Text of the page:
The TV Wheel is an experimental television project created by Joel Hodgson and produced by his company, Visual Story Tools. It is a sketch comedy show that utilizes a single, stationary camera mounted inside the center of a large rotating platform. The wheel would stop and a sketch would play out, often framed by some piece of appropriate artwork or prop (for the purposes of forced perspective). At the end of the scene, the wheel would rotate, carrying one scene out of the camera's view and bringing another in. Some scenes were self-contained on the platform, while others were open to the studio beyond the platform (and additional action would take place in the background).
Initially ordered by cable network HBO, two pilots were produced. The first, "The X-Box Is Turning" (no relation to the later video gaming console) was written by Hodgson and Steve Higgins (of The Higgins Boys and Gruber). The second was written by Hodgson and a group of others, including Judd Apatow and Paul Feig. HBO passed on the show.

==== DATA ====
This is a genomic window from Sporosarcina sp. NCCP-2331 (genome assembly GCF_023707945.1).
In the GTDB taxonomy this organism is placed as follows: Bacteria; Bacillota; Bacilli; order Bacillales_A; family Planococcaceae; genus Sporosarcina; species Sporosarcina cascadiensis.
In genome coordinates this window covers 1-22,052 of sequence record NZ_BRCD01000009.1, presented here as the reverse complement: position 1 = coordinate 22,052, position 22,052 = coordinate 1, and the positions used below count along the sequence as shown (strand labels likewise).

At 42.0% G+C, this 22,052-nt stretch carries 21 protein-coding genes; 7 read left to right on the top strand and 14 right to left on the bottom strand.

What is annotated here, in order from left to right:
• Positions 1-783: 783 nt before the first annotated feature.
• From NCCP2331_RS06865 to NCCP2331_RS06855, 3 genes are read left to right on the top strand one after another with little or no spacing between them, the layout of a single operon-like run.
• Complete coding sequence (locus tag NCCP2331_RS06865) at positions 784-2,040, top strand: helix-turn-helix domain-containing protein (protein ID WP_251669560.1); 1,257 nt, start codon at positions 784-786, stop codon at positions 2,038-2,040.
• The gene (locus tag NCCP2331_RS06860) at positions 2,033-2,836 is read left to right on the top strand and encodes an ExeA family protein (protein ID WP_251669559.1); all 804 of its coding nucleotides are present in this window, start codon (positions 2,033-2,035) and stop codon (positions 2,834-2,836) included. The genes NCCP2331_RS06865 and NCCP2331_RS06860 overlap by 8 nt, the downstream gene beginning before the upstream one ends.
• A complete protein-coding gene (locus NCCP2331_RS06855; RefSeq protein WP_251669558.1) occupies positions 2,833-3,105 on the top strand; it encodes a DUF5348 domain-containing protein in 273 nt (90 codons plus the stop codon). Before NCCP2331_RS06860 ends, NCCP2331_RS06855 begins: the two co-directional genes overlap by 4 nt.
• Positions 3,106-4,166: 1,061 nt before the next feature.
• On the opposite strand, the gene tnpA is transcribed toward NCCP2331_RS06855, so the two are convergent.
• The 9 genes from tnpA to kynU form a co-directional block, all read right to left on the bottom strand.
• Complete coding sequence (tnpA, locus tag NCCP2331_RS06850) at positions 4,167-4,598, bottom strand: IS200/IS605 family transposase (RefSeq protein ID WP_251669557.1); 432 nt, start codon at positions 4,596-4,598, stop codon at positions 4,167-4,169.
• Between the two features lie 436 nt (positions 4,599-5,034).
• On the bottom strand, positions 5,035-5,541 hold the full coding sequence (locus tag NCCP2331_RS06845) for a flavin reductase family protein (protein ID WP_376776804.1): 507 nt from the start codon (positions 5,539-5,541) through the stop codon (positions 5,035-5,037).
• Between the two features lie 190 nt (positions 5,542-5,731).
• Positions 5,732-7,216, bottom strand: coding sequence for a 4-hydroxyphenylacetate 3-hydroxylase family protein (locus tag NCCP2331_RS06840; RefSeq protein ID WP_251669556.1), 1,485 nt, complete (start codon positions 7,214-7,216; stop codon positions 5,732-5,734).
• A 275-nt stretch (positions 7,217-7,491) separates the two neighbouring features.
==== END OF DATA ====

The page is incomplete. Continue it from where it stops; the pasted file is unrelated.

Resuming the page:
Comedy Central then stepped in and agreed to air the show uninterrupted (to maintain the flow), with minimal changes from the version produced for HBO. It aired as part of the T.V. Wheel Hour, a special presentation that followed the last new episode of MST3K to be broadcast on that network.
The original pilot was released with behind-the-scenes footage on VHS as X-Box R & D via a commercial at the end of the special.
A number of comedians and writers appear in both The TV Wheel and "The X-Box Is Turning", including Dave (Gruber) Allen, Morwenna Banks, Steve Bannos, David Cross, Paul Feig, Doug Benson, Melissa Samuels and Fred Stoller. In addition, Brian Posehn appears in X-Box and Andy Kindler appears in TV Wheel.
The TV Wheel itself has not been released on home video.